Damian Rosenthal y Celine Ruiz
Dani Tuero
Daniel Peters
Daniel Trenner
David & Nancy Mendoza
David Cadiz
David Orly-Thompson & Mariana Ancarola
Debbie Goodwin
Demian Garcia y Laura De Altube
Diego Alvaro y Zoraida
Diego Di Falco & Carolina Zokalski
Diego Escobar & Angelina Staudinger
Donato Juarez
Eduardo Cappussi y Mariana Flores
Eduardo Saucedo y Marisa Quiroga
El Flaco Dany
El Pajaro y Belen
Ernest Williams
Fabian Salas
Facundo Gil Jauregui
Facundo Posadas
Federico Naveira y Inés Muzzopappa
Felipe Martinez & Rosa Corsico
Gabriela Elias
Gachi Fernandez
Gail Robinson
Gary Weinberg & Nirmala
George Garcia
Gigi & Warren Jensen
Giovanni Garcia
Glenn Corteza
Graciela Gonzalez
Guillermo Garcia
Guillermo Merlo y Fernanda Ghi
Gustavo & Jesica Hornos
Gustavo Benzecry Sabá y María Olivera
Gustavo Naveira y Giselle Anne
Gustavo Rosas y Gisela Natoli
Homer & Cristina Ladas
Hsueh-tze Lee
Hugo Daniel
Humberto Decima
Ivan Shvartz
Jesus Velazquez
Jonathan Yamauchi & Olivia Levitt
Jorge Firpo
Jorge Nel
Jorge Torres
Juan Miguel Exposito y Daniela Peez Klein
Judy & Jon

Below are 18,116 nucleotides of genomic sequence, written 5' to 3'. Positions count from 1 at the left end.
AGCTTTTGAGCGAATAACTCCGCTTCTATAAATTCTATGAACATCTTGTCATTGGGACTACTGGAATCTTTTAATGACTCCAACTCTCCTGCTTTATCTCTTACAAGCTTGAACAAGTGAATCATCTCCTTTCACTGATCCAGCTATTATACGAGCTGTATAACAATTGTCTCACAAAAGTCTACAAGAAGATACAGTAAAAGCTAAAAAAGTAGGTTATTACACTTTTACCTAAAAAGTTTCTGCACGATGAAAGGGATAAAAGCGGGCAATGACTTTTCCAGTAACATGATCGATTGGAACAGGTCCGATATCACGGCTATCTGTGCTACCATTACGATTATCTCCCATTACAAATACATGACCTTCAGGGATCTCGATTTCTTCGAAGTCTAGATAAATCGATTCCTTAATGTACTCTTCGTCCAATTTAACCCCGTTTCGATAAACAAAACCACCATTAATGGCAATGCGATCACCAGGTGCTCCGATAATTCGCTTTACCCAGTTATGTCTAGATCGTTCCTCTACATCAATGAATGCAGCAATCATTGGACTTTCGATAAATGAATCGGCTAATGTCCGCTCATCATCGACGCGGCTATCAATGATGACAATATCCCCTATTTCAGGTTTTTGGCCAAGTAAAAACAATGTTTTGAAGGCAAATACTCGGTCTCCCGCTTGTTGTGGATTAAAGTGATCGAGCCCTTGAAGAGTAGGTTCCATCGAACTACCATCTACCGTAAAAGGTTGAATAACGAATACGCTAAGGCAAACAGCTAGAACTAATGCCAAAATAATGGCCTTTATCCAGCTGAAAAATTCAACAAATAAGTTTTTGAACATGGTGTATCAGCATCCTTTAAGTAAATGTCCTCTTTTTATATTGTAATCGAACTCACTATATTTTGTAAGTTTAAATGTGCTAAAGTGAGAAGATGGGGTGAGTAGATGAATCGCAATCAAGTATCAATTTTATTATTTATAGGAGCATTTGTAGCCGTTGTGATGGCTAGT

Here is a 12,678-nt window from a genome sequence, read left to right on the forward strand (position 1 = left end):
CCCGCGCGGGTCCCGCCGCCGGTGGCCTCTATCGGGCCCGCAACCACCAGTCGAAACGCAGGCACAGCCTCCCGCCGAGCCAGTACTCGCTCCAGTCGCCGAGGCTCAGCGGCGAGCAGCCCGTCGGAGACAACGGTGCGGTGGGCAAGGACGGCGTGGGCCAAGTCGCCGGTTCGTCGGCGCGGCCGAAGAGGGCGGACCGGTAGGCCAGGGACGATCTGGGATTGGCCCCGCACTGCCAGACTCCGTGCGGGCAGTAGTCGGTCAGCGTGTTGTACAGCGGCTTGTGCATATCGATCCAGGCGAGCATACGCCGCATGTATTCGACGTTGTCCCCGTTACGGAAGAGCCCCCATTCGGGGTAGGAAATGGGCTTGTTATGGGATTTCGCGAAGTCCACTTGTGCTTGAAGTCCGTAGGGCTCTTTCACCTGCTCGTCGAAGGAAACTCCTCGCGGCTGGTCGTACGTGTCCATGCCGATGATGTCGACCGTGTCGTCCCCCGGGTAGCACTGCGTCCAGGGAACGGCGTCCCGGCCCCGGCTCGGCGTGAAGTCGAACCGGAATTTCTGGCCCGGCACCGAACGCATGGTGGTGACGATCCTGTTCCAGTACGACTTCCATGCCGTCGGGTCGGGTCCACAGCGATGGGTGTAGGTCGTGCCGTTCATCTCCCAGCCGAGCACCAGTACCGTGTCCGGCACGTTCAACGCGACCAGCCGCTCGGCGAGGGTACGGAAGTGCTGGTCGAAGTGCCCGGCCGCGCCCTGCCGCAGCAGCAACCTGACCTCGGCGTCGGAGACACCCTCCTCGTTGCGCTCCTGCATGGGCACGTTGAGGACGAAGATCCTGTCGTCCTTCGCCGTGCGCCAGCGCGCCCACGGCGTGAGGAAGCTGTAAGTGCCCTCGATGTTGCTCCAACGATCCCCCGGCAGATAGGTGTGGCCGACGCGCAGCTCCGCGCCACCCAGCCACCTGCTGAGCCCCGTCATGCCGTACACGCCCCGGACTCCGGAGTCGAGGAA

Julian Miller
Julio Balmaceda y Corina de la Rosa
Laura Collavini
Lisette Perelle
Los Dinzel
Los Hermanos Macana
Luciana Valle
Luis Bianchi & Daniela Pucci
Luiza Paes
Luna Palacios
Marcela Guevara y Stefano Giudice
Marcelo Solis y Romina Hahn
Maria Eugenia De La Latta
Maria Paz Giorgi
Mariana Gonzalo y Gustavo Funes
Mariana Mazzola
Mariela Franganillo & Cesar Andres Coelho
Marta Anton y “El Gallego” Manolo
Matt MaMoody & Shasha
Michelle & Murat Erdemsel
Natalia Hills
Negracha y Diego Lanau
Ney Melo & Jennifer Bratt
Nick Jones
Nito y Elba Garcia
Nora Dinzelbacher & Ed Neale
Norberto "El Pulpo" Esbrez
Olga Besio
Omar Vega
Orlando Paiva Jr. & Laura Tate
Oscar Mandagaran y Georgina Vargas
Pablo Nievas y Valeria Zunino
Pablo Pugliese y Noel Strazza
Pampa Cortez
Patricia Gomez
Patricia Hilliges & Matteo Panero
Pier Voulkos
Raul Bravo
Rina Gendelman
Robert Hauk
Roberto Riobo
Rodrigo Palacios y Agustina Berenstein